If there is a custody order in place, can I take my kids out of the state?
It depends on what your order says. If your order specifically says you can leave the state with your children, you can do so. Otherwise, you may need to get the other parent’s permission or a judge to change your order before leaving the state with your kids.
How can I keep the other parent from taking my children out of the country?
If you believe the other parent may take your children out of the country and refuse to return, you can ask a judge to help prevent the abduction. If a judge believes the other parent may commit international child abduction, s/he may:
- Give custody to the parent who does not present a risk of international abduction,
- Change a custody order to reduce the risk,
- Order that supervision with the potential kidnapper be supervised,
- Order the potential kidnapper to not pick up the child from school or come near the child, except for during allowed visitation times,
- Order the potential kidnapper to not take the child out of the US, to surrender the child’s passport, and to not get a new passport or travel visa for the child,
- Order that the Department of State be notified of travel restrictions on the child,
- Order that the potential kidnapper pay a bond of enough money to cover getting the child back, in case kidnapping takes place,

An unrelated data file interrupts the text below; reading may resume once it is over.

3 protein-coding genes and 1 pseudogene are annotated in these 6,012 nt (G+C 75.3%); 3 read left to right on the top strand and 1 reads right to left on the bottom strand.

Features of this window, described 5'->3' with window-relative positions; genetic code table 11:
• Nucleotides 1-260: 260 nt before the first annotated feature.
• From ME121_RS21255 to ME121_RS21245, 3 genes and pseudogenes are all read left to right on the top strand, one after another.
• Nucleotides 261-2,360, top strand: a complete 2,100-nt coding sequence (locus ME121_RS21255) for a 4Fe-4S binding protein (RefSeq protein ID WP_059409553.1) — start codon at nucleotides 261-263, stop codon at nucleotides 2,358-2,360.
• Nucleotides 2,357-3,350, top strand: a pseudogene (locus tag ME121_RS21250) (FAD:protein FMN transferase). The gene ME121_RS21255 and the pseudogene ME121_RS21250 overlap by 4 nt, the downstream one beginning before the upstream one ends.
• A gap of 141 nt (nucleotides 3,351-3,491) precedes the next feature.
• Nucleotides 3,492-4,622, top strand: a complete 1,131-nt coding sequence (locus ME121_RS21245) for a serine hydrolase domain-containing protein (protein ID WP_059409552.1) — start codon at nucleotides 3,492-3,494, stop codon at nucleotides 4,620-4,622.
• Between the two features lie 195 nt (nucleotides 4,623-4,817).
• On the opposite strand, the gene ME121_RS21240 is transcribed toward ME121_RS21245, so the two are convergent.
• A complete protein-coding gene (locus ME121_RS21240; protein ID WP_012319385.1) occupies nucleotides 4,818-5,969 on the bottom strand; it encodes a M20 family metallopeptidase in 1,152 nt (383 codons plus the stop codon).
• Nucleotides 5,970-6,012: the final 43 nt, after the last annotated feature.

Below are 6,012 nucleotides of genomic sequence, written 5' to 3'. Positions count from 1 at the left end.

- Give law enforcement officers the authority to prevent abduction, and/or
- Make changes to the custody order so that it is more easily enforced, such as making it extremely specific and clear.
In deciding whether or not the other parent is at risk for committing international child abduction, a judge will look at:
- Whether the parent has committed in the past, threatened to commit, or tried to commit international child abduction,
- Whether the parent doesn’t have a strong financial reason to say in the US,
- Whether it looks like the parent is taking steps (like quitting their job or getting travel arrangements in order) to leave the country,
- Whether the parent has a history of domestic violence, child abuse, marital instability, or not cooperating with the other parent,
- Whether the parent has a criminal history or a history of violating court orders,
- Whether the parent has connections outside the US and/or lacks significant connections in the US, and
- Other relevant factors.1
See also How can I keep the other parent from taking my children out of the country? in our General Parental Kidnapping section for more information about the federal government’s program regarding passport alerts.
1 A.C.A. § 9-13-406